Overwhelmed by political intrigue, confronted by a world adversarial to his moral sensibilities, Hamlet feels denied any vision of happiness.
Interestingly, the renowned Shakespearean critic Harold Bloom names Hamlet "Sigmund Freud's mentor" because Hamlet struggles with his ego in his revenge against the political intrigue of the "fishmonger" Polonius, the treachery of former friends Rosencrantz and Guildenstern, and the assault of Laertes and Claudius. He then is also challenged by his superego as he struggles against his love for Ophelia by whom he feels betrayed; further, he struggles with his conscience when he has the opportunity to kill Claudius. Certainly, his depression is good cause for psychoanalysis.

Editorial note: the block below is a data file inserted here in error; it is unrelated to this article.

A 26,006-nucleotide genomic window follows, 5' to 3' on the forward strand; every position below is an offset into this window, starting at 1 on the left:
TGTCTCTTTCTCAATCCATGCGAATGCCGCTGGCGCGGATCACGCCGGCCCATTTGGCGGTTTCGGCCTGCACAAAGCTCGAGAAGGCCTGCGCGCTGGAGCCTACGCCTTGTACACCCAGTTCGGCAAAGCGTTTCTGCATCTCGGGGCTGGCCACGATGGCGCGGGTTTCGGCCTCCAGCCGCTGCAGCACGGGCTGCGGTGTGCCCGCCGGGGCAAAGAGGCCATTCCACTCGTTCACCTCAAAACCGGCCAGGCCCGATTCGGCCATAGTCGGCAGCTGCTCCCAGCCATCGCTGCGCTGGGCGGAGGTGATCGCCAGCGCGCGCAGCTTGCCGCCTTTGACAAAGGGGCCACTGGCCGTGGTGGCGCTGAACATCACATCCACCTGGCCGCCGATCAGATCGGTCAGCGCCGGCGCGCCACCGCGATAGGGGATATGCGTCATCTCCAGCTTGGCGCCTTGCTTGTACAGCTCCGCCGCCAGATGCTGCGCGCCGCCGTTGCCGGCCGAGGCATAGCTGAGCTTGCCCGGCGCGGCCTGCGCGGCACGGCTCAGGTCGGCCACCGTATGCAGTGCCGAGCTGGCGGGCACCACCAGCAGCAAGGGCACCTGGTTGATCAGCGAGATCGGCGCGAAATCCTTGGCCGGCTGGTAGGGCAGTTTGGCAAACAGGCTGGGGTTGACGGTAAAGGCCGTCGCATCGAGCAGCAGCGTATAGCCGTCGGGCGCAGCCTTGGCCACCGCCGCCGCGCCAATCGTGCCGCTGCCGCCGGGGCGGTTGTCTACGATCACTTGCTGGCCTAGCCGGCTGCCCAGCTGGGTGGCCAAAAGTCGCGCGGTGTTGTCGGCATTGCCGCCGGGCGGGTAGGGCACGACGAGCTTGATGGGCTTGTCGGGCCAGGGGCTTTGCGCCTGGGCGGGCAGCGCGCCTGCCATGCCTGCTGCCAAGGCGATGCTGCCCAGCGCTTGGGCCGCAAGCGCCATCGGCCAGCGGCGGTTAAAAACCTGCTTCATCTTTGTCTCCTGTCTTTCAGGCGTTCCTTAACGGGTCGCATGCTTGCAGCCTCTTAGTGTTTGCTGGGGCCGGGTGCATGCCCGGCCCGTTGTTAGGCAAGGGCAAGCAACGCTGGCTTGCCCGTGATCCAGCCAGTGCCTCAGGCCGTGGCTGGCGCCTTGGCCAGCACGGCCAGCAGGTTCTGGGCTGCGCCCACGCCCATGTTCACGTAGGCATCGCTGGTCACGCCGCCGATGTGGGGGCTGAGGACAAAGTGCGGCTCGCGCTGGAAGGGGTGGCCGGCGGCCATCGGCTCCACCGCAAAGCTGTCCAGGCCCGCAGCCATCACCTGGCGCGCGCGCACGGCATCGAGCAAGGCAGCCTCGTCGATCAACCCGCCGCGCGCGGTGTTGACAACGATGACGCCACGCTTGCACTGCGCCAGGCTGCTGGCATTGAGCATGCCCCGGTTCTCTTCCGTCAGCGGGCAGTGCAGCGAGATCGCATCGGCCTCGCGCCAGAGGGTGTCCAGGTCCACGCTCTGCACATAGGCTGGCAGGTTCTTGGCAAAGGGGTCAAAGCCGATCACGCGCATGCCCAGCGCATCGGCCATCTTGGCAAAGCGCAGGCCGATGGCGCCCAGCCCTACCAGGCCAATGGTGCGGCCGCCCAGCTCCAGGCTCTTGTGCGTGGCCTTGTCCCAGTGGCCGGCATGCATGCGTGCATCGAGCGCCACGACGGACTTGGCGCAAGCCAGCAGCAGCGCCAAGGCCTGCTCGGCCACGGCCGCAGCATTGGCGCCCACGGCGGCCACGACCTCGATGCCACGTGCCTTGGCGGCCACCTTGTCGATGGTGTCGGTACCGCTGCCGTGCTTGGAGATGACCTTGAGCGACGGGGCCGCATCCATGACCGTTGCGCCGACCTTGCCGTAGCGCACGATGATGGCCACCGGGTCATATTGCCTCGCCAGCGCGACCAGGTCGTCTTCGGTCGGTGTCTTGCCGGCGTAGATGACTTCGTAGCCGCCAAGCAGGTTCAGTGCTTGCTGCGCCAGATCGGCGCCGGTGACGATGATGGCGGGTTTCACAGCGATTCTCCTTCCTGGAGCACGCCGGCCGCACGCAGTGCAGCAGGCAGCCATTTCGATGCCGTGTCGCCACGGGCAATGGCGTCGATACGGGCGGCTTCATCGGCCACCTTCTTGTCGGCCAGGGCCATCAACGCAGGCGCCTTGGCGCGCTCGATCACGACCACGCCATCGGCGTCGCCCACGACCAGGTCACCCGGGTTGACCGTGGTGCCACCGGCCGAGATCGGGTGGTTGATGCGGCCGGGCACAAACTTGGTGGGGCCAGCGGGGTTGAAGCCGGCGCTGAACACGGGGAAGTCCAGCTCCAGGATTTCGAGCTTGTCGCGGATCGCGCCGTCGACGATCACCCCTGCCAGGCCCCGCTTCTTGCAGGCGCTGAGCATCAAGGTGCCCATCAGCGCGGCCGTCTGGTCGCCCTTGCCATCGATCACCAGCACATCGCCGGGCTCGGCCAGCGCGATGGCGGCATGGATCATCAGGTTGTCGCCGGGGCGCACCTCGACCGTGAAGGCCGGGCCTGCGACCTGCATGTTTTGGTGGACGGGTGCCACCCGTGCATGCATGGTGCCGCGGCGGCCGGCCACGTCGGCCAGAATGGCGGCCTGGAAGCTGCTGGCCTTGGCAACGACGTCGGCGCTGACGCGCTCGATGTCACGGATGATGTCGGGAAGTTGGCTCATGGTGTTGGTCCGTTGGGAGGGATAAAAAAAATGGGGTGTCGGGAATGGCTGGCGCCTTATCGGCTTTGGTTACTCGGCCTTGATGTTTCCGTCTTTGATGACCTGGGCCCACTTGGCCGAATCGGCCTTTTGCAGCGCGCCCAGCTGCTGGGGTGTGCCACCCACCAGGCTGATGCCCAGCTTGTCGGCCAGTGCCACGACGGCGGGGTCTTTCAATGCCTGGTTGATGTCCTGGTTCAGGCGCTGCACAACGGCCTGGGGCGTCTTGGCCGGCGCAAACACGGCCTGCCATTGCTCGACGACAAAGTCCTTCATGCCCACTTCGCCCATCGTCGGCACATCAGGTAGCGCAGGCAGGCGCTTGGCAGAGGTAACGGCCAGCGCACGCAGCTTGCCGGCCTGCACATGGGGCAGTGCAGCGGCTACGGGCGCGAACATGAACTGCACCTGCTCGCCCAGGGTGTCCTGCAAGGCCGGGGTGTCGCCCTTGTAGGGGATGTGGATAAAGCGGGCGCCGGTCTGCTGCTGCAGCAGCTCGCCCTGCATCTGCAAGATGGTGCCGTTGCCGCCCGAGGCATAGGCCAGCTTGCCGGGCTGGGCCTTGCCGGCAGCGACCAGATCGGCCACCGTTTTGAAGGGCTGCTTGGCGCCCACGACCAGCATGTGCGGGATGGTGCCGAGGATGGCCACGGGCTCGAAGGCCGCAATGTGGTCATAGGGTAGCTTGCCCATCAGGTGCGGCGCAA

....To die, to sleep--
To sleep, perchance to dream, ay there's the rub;
For in that sleep of death what dreams may come
When we have shuffled off this mortal coil
Must give us pause. (3.1.64-68)
Added to these inner struggles, there is the troubled relationship that Hamlet has with his mother in terms of Freud's Oedipal complex. His resulting depression is also cause for psychoanalysis as he cannot make a decision to act.